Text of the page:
AOL Chief Wants Access to Cable Plant

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Washington -- America Online Inc. CEO Steve Case is talking
to the Federal Communications Commission about gaining access to high-speed cable-data
networks, with a particular emphasis on @Home Network once AT&T Corp. completes its
buyout of Tele-Communications Inc.

Case took his cause to the FCC last week in a meeting with
chairman William Kennard, who is supporting a move to allow the Baby Bells to build
high-speed-data networks that would not be as heavily regulated as their voice networks.

According to FCC sources, the Baby Bells would have to
create separate subsidiaries that would own the electronics -- but not the wires from the
central office to the home -- that transmit data packets at very high speeds.

Were AOL unable to reach high-speed deals with the Baby
Bells, its access to telephone customers would nevertheless be preserved if it installed
its own high-speed gear. The FCC would ensure that the phone wire itself would be resold
to AOL and that AOL could physically colocate gear at a telco's central office.

But Case is troubled, FCC sources said, that AOL won't
have equal access to cable-modem-service subscribers of @Home and Road Runner. As common
carriers, telcos may control access to their networks, but cable systems cannot.

On the day that AT&T announced its $48 billion takeover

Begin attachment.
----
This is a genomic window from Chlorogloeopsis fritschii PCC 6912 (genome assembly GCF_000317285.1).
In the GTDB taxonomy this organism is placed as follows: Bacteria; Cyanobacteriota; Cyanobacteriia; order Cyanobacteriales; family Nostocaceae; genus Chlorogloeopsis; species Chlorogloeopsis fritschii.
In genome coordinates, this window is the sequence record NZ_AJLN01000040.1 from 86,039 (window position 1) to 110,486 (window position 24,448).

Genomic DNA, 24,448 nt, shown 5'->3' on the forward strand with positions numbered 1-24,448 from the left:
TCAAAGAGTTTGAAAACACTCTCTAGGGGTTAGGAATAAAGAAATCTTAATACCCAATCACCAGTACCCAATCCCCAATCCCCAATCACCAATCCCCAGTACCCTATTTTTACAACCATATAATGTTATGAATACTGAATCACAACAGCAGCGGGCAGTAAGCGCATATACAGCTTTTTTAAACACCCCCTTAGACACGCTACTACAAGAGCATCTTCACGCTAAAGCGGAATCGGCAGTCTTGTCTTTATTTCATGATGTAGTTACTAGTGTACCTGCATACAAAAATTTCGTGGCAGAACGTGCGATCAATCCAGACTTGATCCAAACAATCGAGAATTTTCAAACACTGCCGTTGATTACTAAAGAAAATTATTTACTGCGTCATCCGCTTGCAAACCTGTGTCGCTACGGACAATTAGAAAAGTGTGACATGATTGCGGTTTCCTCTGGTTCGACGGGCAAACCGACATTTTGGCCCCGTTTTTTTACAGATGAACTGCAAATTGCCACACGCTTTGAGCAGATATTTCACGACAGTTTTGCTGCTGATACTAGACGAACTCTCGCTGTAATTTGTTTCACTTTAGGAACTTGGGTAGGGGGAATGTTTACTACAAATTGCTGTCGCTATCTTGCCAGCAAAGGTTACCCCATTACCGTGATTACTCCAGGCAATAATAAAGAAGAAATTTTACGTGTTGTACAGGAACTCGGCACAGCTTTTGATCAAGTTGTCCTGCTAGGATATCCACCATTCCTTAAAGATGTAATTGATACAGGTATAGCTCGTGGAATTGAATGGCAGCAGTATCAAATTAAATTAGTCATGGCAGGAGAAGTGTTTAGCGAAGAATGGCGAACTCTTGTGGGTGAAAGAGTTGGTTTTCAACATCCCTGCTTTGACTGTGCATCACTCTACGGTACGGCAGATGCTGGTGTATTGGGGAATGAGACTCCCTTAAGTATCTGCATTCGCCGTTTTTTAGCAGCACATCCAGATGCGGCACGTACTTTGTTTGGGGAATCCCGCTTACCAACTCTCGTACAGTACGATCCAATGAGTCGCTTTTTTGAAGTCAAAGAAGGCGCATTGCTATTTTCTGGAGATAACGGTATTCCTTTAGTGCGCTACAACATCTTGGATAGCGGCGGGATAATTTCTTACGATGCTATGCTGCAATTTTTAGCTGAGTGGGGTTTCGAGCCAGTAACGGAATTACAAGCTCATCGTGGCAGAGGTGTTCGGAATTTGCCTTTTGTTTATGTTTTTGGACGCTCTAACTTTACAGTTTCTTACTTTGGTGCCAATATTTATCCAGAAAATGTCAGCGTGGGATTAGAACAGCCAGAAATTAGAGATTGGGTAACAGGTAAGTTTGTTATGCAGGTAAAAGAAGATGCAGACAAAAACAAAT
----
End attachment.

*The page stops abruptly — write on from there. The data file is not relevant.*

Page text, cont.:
of TCI, Case released a statement saying that AOL "looked forward to entering into a
broadband-reseller agreement with AT&T" after the merger and "to entering
similar agreements with other cable companies as they, too, embrace a truly 'open
cable' approach."

Cable-industry sources said AOL subscribers could reach AOL
through @Home and Road Runner. But AOL wants cable-modem subscribers to have access to AOL
on an equal footing with @Home and Road Runner.

FCC and cable sources said the issue is whether @Home or
AOL collects the online-subscription revenue.

"Case is very nervous about that," an FCC source
said.

Cable-industry sources said MSOs would resist any attempt
by AOL to get the FCC to force the resale of high-speed cable services.

The cable industry has not filed oppositions with the FCC
to Baby Bell petitions that seek deregulatory treatment of their high-speed-data networks.

"The cable industry has not opposed any of that,"
a cable source said. "Our business is not to regulate our competitors."

But the industry is watching Case's moves closely.
Cable sources said AOL's efforts to force the unbundling of cable facilities could
boomerang.

"I don't know if [AOL wants] to be in a position
of urging the FCC or Congress to make cable effectively a common carrier, at the same time
that they are telling Congress, 'Don't regulate us in terms of [indecent]
content, don't pay any attention to our rates and let us have propriety
software,'" a cable source said. "Do they really want to open up all of
these questions?"

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